The Series LLC, a Closer Look


There is a lot of discussion about forming a series LLC instead of multiple LLCs to help save on filing costs. A series LLC is a form of a LLC that provides liability protection across multiple “series” each of which is THEORETICALLY protected from liabilities arising from other series or units. Some have described this structure as a master LLC that has separate divisions (another way to look at it). Series LLCs are now permitted in 8 states, Delaware, Illinois, Iowa, Nevada, Oklahoma, Tennessee, Texas and Utah.

Each series or unit also called a sub-LLC will have to create a separate Series Agreement. Each sub-LLC will have its own asset name, bank account and a separate EIN (Federal Tax ID) number. While the Operating Agreement will be amended as series are added or deleted, the Certificate of Formation (also called Articled of Organization) filed with the state does not require amendment.

The Series LLC members must sign an Addendum to the Operating Agreement and then separate accounts must be established and records maintained for the new cell or unit that is added.

Concerns and Issues with a Series LLC

Currently, governing bodies have not resolved the problems surrounding tax and creditor issues related to the Series LLC.

There is some conflict between the Federal Bankruptcy Code and the State Series LLC law. Some current Series LLC owners have expressed concerns about their inability to file one tax return for all of the sub-LLCs. Many attorneys are reviewing the tax laws to determine the best way to resolve tax issues. The resolution will also determine whether or not they will endorse the Series LLC nationwide. However, a pending IRS regulation may solve at least the federal taxation questions related to Series LLC. It is expected to be enacted in the near future.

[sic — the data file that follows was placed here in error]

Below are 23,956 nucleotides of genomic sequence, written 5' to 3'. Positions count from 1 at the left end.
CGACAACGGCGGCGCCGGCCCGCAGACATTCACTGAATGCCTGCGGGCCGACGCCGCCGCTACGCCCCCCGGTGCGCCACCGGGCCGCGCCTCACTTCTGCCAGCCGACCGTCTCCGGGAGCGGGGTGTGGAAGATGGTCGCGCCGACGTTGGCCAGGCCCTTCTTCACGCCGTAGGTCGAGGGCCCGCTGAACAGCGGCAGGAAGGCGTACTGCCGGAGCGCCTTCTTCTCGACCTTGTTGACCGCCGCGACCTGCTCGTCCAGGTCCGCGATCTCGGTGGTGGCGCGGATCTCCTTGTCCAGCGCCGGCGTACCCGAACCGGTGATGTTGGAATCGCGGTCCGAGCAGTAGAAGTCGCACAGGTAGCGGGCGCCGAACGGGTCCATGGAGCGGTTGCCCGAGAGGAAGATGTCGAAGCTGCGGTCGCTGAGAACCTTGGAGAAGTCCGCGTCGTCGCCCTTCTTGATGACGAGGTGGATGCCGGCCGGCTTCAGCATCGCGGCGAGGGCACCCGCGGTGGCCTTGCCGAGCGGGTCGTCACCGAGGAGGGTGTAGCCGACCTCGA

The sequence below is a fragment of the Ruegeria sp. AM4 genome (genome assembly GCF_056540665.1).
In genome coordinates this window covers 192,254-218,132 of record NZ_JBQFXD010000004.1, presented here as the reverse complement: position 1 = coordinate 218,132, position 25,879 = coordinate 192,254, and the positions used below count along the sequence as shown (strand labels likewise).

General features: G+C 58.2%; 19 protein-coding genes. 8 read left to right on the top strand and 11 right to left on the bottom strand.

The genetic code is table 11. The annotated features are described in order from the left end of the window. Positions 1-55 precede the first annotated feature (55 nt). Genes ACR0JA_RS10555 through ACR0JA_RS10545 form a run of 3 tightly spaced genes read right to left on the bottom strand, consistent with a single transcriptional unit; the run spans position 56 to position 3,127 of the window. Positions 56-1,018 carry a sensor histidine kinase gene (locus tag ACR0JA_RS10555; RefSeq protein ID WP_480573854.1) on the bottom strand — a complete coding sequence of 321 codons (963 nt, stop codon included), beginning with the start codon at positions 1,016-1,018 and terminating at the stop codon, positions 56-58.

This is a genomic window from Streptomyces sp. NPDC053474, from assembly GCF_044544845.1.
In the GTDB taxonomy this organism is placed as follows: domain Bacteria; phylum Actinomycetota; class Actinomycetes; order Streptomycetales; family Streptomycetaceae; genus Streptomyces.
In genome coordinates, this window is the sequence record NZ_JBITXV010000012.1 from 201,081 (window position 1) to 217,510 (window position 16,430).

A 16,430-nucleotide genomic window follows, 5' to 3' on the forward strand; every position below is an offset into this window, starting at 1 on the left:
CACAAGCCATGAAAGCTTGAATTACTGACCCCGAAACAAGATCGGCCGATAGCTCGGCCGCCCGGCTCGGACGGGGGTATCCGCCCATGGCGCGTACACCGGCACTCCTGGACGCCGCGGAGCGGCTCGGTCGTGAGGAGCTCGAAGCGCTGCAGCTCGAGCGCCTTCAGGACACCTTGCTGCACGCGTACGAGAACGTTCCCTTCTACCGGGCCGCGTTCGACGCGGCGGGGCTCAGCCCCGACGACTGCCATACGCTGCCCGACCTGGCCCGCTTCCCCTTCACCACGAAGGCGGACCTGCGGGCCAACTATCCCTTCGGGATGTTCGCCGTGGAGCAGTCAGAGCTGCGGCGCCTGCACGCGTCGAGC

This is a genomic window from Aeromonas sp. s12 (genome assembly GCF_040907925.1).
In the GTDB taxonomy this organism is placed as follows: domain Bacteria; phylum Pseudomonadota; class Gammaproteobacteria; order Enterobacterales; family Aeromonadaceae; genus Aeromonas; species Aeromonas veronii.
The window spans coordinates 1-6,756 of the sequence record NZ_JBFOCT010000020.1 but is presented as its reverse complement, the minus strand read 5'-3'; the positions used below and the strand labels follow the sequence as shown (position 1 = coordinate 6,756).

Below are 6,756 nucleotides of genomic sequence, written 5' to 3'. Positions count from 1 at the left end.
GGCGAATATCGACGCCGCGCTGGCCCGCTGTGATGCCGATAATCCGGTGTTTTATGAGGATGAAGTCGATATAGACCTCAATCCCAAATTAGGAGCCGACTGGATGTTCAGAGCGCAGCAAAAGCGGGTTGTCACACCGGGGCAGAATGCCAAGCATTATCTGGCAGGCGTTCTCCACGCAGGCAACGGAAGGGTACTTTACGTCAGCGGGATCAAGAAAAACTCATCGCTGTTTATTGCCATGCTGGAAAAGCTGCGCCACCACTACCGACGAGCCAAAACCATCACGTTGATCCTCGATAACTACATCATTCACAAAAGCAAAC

CAUTION: We do NOT currently recommend the series LLC if you are planning to invest in real estate in California.

California’s Franchise Tax Board says that if the LLC registers to do business in California each series or unit will be treated as a separate legal entity and subject to the $800 California Franchise Tax Fee. That means if you have a series LLC with 5 units would pay 5 x $800=$4,000.00 each year to the state of California.

A better approach if you are looking to invest in real estate in California is to have one LLC that will be formed in Nevada that will register to do business in California. Then there will only be ONE $800 fee per year.

Overall, separate LLCs are the safest and best approach when it comes to investing in real estate.


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